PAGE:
Why SDR and HL look far too expensive

Asset management specialist Schroders (LSE: SDR) has released a positive interim management statement. It shows that the company is making good progress with its strategy, with its diversified business model providing a robust performance. However, alongside sector peer Hargreaves Lansdown (LSE: HL), Schroders lacks appeal for value investors.

Schroders’ pre-tax profit (before exceptional items) increased slightly from £453m to £455m in the nine months to 30 September when compared to the same period of the previous year. It was able to generate £2.7bn of net new business and assets under management increased to £375bn. In particular, Schroders made good progress in North America and its diversified business model means that its risk profile is relatively low.

Looking ahead, Schroders is forecast to report a fall in earnings of 3% in the current year, with a return to growth of 8% forecast for next year. This means that Schroders’ bottom line is forecast to be less than 5% higher in 2017 than it was in 2015, which is behind the performance of the wider index. However, Schroders trades on a relatively high rating, with its price-to-earnings (P/E) ratio standing at 16.5.

A P/E ratio of this magnitude indicates that Schroders offers high growth prospects. However, the company’s forecasts indicate that the near term will be tough. As such, it appears as though Schroders is overvalued – especially given the uncertain outlook for the global economy. This means that it offers little margin of safety, which could limit its capital gains and mean there is considerable downside risk.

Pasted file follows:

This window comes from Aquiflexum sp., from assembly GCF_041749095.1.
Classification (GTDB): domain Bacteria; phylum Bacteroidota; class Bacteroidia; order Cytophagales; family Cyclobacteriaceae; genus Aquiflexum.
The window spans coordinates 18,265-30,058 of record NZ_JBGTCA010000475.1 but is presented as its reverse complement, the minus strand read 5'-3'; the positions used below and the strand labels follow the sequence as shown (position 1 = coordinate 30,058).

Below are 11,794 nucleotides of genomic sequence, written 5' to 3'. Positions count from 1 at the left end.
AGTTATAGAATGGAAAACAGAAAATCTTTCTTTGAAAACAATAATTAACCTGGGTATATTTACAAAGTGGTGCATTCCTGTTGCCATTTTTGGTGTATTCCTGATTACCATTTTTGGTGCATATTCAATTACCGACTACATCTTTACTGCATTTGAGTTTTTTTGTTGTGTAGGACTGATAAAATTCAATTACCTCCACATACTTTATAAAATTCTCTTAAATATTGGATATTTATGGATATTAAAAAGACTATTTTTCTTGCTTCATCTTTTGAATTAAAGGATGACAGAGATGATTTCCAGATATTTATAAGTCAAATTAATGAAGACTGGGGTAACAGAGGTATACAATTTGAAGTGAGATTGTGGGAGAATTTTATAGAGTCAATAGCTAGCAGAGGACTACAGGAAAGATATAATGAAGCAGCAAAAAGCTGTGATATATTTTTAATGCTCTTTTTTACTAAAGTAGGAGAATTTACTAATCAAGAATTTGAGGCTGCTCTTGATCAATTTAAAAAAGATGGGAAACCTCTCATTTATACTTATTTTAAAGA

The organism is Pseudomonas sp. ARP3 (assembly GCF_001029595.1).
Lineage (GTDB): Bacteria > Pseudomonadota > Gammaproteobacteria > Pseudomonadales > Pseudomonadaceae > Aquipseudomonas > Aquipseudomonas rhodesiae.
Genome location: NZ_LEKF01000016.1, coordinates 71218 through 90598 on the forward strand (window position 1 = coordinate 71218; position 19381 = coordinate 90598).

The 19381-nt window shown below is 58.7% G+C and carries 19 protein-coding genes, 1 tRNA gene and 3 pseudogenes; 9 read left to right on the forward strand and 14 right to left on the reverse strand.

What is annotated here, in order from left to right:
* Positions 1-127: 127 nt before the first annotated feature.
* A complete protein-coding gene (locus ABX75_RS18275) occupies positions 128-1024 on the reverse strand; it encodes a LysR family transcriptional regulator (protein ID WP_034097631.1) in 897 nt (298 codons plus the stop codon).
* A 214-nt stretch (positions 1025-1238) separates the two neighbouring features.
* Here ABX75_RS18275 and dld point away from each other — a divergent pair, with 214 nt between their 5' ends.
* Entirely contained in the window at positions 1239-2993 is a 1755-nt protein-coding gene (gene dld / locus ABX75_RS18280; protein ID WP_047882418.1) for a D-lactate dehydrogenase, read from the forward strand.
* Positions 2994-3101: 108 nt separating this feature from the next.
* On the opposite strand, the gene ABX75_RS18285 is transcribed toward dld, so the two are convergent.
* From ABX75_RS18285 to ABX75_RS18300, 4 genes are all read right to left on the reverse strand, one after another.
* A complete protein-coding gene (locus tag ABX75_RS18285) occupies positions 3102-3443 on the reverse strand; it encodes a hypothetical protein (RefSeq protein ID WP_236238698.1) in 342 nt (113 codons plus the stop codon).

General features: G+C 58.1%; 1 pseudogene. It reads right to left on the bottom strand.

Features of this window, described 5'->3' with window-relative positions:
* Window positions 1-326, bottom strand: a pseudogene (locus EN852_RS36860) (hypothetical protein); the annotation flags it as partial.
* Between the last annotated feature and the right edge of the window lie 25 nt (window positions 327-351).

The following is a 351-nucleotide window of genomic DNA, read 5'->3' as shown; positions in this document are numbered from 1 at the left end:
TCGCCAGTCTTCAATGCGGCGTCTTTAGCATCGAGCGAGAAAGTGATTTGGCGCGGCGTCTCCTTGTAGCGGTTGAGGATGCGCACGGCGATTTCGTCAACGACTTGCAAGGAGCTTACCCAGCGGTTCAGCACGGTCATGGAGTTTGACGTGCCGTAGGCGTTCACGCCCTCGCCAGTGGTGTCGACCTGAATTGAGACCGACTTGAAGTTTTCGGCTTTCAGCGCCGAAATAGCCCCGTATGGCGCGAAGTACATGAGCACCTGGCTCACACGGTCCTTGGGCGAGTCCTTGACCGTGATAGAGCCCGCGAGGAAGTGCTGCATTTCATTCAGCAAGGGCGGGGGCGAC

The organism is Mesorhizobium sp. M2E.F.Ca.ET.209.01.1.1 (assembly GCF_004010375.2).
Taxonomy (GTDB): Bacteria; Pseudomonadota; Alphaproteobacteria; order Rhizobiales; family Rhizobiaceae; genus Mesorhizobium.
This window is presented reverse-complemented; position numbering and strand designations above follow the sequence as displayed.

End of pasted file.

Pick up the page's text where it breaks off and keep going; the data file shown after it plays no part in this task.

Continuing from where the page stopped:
It’s a similar story with wealth management peer Hargreaves Lansdown. Like Schroders, it’s a high quality business that’s well diversified and has a track record of strong growth. However, Hargreaves Lansdown trades on a P/E ratio of 29.2, which is exceptionally high given the fact that its bottom line is due to rise by 8% in the current year. In fact, it puts Hargreaves Lansdown on a price-to-earnings growth (PEG) ratio of around 3.6. Alongside Schroders’ PEG ratio of 2.1, this indicates that now isn’t a good time to buy either company.

Furthermore, neither stock offers a high income return. For example, Schroders has a yield of 3.1%, while Hargreaves Lansdown’s yield is 3%. Although Schroders has scope to increase dividends at a faster pace than profit over the medium term, since its dividends are covered 1.9 times by profit, uncertainty in the macroeconomic outlook means that it may take a relatively cautious stance on dividend growth. And with Hargreaves Lansdown’s dividend being covered 1.1 times by profit, it lacks the headroom to deliver rapid dividend growth.

While both companies are high quality and have bright long-term futures, their high valuations mean that the risk/reward ratios on offer lack appeal. Therefore, it may be prudent to look elsewhere at the present time.

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Peter Stephens has no position in any shares mentioned. The Motley Fool UK has recommended Hargreaves Lansdown. We Fools don't all hold the same opinions, but we all believe that considering a diverse range of insights makes us better investors.